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The work of Frank Frazetta is atypical as his approach to it. Unlike most artists, Frazetta prefers to work in a vacuum, free of influences and unencumbered by reality. He creates a new world with each painting and doesn’t want facts (what’s so) to interfere with fiction (what isn’t so). That way his magical brush can bridge the span between two diametrically opposed perceptions.

With only his imagination as reference, Franzetta paints with such persuasive accuracy that the viewer often accepts one of his landscapes as if it were the camera’s vision. And it is executed with such craft that none can doubt the artist had painted that vista on-the-spot, regardless of its inter-planetary location.

How he reached the level of excellence and acceptance that made him the dominant artist of his genre is a question that addresses Frazetta’s natural drawing ability and not his formal art education, since he had none of the latter as an adult. Brooklyn born and raised, as a youth Frazetta displayed an astonishing talent for drawing. Between the ages of eight and twelve, he attended private painting lessons from a local artist. That proved to be the only training he experiences. All that followed can be accurately labeled “self-taught.”

His early years as a cartoonist proved invaluable to the development of his phenomenal visual imagination. At age sixteen his animated comics caught the attention of Walt Disney Studios, but Frazetta never considered leaving the neighborhood baseball diamonds where his exploits were also catching the attention of professional scouts. At nineteen, Frazetta as named Most Valuable Player of the Parade Grounds League, a highly regarded minor league. He burned up the league with a .487 batting average.

Despite baseball sharing equal passion, it was his art that Frazetta knew would be his life’s work. It was more a rational decision than an emotional one. Factoring in equal success as a professional at the top of each of the respective fields, he’d obviously enjoy more longevity as an artist while still having fun as an athlete. His legions of fans and followers still applaud his decision.

As he became more involved in the representational comic form, Frazetta realized that his extraordinary drawing skill alone wasn’t enough to satisfy his need as a storyteller. Exaggerated action, dramatic lighting, dynamic composition, and an imaginative and highly personal color sense all played a part in depicting the quintessential moment of a larger-than-life scene that became his illustration hallmark.

Frazetta’s career exploded when at long last the perfect subject matter was given to the perfect artist to depict it. Starting with new editions of Edgar Rice Burrough’s Tarzan adventures, Ace Publishers were ecstatic with the success of their series brandishing Frazetta covers. Lancer Books enjoyed similar success with their own Conan the Barbarian series.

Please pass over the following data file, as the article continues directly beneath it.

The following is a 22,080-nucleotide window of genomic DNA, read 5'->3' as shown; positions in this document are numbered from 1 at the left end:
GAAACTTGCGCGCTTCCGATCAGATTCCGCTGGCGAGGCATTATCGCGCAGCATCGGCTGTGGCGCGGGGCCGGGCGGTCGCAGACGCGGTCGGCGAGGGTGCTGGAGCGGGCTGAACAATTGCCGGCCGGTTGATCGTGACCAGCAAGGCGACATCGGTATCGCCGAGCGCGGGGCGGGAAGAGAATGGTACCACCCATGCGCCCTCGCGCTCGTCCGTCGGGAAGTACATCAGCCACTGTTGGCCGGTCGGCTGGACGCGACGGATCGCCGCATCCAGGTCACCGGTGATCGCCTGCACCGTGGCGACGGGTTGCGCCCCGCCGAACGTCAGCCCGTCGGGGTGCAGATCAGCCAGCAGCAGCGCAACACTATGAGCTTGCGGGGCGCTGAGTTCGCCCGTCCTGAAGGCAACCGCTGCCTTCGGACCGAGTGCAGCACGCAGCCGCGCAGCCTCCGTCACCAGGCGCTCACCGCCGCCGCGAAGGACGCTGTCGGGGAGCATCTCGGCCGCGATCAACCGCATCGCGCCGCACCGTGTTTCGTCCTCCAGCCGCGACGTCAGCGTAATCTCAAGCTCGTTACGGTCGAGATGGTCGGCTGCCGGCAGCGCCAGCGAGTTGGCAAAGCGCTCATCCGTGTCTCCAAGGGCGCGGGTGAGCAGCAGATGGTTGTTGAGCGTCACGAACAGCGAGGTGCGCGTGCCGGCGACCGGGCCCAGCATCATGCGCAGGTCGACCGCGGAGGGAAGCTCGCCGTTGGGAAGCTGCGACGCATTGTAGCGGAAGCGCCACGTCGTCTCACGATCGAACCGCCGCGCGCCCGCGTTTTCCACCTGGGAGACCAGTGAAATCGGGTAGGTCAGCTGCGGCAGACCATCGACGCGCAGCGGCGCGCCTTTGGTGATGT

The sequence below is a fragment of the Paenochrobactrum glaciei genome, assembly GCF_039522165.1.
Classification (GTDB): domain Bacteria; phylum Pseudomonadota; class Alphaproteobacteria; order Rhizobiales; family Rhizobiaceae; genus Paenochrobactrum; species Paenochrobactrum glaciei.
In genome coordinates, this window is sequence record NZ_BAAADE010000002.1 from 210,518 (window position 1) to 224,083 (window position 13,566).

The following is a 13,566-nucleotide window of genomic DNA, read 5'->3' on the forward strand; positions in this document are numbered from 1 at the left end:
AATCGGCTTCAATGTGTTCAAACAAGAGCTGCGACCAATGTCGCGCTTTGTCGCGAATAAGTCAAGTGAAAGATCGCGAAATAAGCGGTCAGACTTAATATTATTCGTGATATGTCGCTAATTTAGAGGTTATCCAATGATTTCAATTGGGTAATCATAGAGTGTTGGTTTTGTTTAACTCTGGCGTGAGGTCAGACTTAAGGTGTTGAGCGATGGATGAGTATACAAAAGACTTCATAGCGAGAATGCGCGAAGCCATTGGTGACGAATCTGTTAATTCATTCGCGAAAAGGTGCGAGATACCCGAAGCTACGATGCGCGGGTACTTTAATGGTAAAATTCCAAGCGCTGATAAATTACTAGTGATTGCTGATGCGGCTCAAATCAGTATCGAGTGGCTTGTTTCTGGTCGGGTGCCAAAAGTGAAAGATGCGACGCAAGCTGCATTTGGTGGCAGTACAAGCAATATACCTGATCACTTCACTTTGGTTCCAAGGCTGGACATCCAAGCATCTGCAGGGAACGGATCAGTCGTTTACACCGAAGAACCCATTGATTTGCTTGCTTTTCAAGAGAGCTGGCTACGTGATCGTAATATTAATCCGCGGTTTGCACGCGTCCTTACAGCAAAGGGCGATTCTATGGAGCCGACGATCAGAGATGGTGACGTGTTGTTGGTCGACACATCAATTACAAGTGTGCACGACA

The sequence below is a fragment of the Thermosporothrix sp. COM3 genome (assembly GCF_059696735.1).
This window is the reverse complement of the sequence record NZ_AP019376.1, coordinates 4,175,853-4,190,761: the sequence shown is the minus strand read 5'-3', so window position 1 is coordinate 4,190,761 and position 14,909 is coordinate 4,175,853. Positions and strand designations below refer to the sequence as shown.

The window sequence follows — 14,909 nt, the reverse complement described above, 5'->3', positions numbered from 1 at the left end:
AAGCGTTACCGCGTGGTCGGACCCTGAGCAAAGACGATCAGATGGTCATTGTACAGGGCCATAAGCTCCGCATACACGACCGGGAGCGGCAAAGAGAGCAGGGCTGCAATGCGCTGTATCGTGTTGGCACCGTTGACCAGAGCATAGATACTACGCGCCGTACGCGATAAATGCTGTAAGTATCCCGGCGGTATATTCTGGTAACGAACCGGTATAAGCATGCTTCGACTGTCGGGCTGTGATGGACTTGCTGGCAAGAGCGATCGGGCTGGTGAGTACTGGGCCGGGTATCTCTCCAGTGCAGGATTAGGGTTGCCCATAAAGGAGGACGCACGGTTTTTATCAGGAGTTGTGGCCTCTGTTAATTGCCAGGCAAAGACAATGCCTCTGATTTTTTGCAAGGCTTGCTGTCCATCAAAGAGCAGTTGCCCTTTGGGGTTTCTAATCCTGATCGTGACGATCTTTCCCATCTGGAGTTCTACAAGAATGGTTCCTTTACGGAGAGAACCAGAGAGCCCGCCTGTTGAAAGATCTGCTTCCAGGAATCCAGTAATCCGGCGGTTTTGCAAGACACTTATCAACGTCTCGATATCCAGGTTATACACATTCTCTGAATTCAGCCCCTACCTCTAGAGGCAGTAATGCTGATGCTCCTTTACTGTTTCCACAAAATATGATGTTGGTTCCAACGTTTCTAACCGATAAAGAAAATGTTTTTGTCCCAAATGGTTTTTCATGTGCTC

The Society of Illustrators gave Frank Frazetta an Award of Excellence in their 15th Annual Exhibition of American Illustration.

To Frazetta, the blank canvas is not a proving ground for his remarkable ability as much as it is an undiscovered planet to explore- a place to discover what imagery it has to offer. When not bridled with an actual subject to depict, as a book cover, for example, he will begin a new work “somewhere in the middle” of an action, mood, or composition, either referring to a quick thumbnail sketch representing his first pass at storytelling, or by letting his imagination guide the path of his light pencil work or direct thinned oil line. As in all his art, Frazetta maintains no set work procedure, relying on mood, music, or whim to determine that day’s approach. From these minute beginnings evolve works that appear to have been labored over for many months, despite the fact that most were completed overnight, others within two or three days.

Materials have always been held with minimal consideration by the artist. Many of his bristle and sable brushes date before the oldest before the oldest of his four children was born, still serviceable by Frazetta’s standards, despite the wear. More amazing is the watercolor set used to execute all of his early work in that medium. Also still in use today, Frazetta is concerned that nothing currently available in stores “match the vibrancy of that Mickey Mouse 12-color set” he has cherished all these years.

Obviously, the art of Frank Frazetta has little to do with methods and techniques and all to do with natural talent. The ability to transform the unbelievable and accessible can’t be taught. Only imitated. And, as usual in the case of the those often imitated, never equaled.

Nick Meglin

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